Barrio la Paz

The smell of roasting flesh filled the air with blue plumes of smoke. It was a beautiful day, with a clear blue sky and a salt wind which carried the crash of surf from the near distance where men fished in the old ways, with spear and sheer lung capacity.

They were mostly Spanish. They gathered on lawn chairs, or stood in the grass, the women chortling in staccato tones. The men held steins of home-brewed beer and conversed quietly. Salsa music and pop filtered from a battery powered radio.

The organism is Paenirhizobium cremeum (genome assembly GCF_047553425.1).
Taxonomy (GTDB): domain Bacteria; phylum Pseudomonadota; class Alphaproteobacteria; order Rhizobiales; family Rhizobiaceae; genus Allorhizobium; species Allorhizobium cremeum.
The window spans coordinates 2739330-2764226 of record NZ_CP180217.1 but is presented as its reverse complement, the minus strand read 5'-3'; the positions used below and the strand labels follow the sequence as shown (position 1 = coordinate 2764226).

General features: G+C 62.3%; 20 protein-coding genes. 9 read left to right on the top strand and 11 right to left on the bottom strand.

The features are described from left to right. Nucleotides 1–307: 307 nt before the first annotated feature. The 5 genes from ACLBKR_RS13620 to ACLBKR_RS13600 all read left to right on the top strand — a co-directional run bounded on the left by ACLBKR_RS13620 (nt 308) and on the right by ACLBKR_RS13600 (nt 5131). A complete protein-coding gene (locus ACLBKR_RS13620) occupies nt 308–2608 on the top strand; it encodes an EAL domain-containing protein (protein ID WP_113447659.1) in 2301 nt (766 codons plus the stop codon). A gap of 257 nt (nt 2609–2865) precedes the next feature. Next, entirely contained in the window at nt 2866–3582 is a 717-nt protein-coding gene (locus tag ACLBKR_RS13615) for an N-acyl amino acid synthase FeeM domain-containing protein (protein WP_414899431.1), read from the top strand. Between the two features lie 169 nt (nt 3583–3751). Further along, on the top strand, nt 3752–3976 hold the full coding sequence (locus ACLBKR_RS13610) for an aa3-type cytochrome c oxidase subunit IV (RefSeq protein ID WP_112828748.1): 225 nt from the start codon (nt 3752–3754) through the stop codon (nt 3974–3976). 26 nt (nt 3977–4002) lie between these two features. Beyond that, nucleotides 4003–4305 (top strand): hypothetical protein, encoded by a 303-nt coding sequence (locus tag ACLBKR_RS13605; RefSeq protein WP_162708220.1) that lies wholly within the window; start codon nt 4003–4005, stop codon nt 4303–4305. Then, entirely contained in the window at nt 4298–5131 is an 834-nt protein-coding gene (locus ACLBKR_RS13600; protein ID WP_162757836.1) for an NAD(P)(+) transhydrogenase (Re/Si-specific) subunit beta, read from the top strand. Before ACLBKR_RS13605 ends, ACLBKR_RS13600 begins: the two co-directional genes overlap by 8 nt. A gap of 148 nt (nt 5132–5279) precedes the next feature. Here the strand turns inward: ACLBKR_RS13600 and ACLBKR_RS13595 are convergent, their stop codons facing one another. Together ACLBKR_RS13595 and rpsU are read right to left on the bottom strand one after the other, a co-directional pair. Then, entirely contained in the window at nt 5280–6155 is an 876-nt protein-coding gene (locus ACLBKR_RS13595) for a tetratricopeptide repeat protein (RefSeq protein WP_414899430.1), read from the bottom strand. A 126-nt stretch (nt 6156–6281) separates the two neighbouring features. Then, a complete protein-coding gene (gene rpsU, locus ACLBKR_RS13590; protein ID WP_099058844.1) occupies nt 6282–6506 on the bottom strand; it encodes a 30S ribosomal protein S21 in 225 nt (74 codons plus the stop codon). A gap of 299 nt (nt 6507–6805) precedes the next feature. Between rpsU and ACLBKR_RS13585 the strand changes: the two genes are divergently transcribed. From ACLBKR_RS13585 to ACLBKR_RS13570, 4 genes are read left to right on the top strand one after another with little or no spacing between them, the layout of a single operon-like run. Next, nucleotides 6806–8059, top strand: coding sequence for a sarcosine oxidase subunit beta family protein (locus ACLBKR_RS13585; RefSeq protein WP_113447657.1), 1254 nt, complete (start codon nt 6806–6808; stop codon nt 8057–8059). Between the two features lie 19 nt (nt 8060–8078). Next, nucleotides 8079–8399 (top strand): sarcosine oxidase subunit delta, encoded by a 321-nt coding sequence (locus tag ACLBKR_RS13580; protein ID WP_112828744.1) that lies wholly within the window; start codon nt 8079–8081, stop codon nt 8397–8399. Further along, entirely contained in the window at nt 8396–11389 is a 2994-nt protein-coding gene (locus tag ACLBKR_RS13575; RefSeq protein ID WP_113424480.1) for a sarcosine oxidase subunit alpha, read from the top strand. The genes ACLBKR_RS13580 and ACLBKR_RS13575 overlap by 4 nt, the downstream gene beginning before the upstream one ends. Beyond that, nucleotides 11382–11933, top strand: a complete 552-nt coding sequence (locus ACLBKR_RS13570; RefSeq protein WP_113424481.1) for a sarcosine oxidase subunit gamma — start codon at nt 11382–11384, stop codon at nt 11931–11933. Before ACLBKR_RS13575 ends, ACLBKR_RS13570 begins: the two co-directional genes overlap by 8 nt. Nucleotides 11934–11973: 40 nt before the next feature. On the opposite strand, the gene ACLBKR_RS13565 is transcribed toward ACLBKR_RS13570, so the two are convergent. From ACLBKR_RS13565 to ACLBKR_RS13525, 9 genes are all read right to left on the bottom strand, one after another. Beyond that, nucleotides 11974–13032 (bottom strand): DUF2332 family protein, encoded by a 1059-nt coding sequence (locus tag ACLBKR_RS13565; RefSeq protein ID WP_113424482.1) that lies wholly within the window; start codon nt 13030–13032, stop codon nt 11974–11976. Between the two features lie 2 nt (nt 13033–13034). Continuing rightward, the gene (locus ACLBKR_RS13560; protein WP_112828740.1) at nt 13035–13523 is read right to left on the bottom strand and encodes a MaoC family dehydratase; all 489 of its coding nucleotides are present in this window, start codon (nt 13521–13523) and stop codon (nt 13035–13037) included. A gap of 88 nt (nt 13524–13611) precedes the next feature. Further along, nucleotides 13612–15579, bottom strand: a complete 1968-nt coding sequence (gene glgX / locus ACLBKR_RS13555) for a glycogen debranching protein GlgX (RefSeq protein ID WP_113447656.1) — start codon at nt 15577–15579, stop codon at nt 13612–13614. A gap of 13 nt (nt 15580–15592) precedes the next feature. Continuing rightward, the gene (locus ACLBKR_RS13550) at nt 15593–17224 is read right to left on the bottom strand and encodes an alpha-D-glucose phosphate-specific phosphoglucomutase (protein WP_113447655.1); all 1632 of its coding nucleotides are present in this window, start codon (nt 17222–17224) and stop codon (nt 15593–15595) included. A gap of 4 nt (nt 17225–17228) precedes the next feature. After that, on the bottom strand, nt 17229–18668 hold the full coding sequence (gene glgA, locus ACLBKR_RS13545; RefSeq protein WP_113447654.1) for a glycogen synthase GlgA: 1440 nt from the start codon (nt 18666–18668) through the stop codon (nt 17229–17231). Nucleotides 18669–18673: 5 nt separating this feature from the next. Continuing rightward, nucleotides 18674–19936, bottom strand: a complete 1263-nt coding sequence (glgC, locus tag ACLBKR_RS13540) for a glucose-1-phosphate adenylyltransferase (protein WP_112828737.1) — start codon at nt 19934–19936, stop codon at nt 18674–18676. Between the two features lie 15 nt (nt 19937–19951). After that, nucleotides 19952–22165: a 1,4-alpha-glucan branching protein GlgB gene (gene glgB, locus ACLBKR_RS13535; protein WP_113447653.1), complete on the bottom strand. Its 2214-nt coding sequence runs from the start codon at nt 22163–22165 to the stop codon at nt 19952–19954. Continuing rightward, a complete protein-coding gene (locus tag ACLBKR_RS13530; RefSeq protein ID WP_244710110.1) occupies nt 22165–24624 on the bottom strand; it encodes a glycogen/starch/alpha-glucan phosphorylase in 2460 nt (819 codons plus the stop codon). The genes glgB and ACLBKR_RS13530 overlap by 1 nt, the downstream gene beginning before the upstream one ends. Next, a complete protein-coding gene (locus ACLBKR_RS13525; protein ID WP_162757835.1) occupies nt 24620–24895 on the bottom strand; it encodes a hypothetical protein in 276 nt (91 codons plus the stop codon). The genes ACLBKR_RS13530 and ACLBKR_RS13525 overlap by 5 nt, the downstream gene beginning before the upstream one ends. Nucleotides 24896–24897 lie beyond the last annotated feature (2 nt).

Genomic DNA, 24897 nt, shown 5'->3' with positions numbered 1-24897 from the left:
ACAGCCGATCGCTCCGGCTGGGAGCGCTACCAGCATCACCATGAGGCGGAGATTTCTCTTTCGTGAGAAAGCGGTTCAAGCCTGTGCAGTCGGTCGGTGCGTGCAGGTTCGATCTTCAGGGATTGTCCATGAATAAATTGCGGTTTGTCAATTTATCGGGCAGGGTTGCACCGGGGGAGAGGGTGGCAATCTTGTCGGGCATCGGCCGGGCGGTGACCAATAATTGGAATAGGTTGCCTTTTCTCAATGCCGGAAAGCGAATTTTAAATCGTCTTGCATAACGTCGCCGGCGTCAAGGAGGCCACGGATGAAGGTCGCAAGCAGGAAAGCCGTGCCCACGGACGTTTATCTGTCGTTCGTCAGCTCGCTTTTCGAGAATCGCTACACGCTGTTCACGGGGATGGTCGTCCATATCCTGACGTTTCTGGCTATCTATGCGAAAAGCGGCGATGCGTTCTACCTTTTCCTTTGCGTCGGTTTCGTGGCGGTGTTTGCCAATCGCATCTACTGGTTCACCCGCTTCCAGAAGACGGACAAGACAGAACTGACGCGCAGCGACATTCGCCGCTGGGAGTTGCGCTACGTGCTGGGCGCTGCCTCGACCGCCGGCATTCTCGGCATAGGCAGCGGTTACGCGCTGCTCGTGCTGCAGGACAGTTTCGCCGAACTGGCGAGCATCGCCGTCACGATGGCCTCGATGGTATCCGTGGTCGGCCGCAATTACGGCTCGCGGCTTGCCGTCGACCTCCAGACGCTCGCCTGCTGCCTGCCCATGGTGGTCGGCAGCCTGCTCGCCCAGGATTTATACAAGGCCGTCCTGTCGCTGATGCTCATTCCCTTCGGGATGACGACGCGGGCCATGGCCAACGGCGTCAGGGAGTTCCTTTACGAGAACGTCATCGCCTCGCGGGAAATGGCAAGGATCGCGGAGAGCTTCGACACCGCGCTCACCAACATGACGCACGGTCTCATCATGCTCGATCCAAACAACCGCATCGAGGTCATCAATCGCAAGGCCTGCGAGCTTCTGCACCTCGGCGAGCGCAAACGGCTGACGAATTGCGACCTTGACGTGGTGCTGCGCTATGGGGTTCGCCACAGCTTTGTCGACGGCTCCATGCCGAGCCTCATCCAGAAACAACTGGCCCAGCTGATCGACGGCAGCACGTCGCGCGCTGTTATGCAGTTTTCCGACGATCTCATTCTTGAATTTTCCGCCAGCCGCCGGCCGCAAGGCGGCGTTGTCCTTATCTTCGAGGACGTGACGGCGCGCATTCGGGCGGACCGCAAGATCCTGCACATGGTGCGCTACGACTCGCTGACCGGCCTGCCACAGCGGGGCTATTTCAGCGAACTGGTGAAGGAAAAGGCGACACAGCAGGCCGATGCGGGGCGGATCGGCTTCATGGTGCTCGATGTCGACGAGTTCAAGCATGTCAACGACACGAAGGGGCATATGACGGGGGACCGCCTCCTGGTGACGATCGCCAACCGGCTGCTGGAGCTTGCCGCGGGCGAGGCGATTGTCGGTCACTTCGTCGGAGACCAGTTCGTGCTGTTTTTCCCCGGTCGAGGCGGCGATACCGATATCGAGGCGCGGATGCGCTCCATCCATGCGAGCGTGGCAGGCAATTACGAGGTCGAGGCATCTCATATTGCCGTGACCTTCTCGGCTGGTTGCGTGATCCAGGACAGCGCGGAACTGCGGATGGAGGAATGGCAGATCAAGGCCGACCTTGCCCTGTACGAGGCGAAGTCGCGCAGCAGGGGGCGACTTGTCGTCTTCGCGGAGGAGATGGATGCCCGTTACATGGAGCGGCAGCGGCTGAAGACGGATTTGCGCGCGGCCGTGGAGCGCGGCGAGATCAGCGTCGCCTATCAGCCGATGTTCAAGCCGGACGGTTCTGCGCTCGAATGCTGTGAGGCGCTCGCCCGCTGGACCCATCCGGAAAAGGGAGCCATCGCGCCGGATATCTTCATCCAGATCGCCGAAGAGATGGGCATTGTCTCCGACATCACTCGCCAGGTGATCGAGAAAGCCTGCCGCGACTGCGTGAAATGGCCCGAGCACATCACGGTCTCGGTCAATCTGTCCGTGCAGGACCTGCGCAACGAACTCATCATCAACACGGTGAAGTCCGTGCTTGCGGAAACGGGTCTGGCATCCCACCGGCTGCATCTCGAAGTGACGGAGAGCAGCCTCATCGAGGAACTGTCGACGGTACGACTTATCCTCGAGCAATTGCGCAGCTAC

Children tumbled with puppies and dashed yelling between legs. Fish were turned on the grill, along with rosemary chicken from the alley-wide communal coops and today’s prize, a wild pig. Taters and string beans were boiled, while corn and sweet peppers roasted.

Redondo Beach was a white line in the distance, and the rest of the neighborhood stretched behind, derelict. Outside, the remains of humanity skirted the quarantine border, that sweet subterfuge surrounding the suburb, and struck off for safer latitudes.

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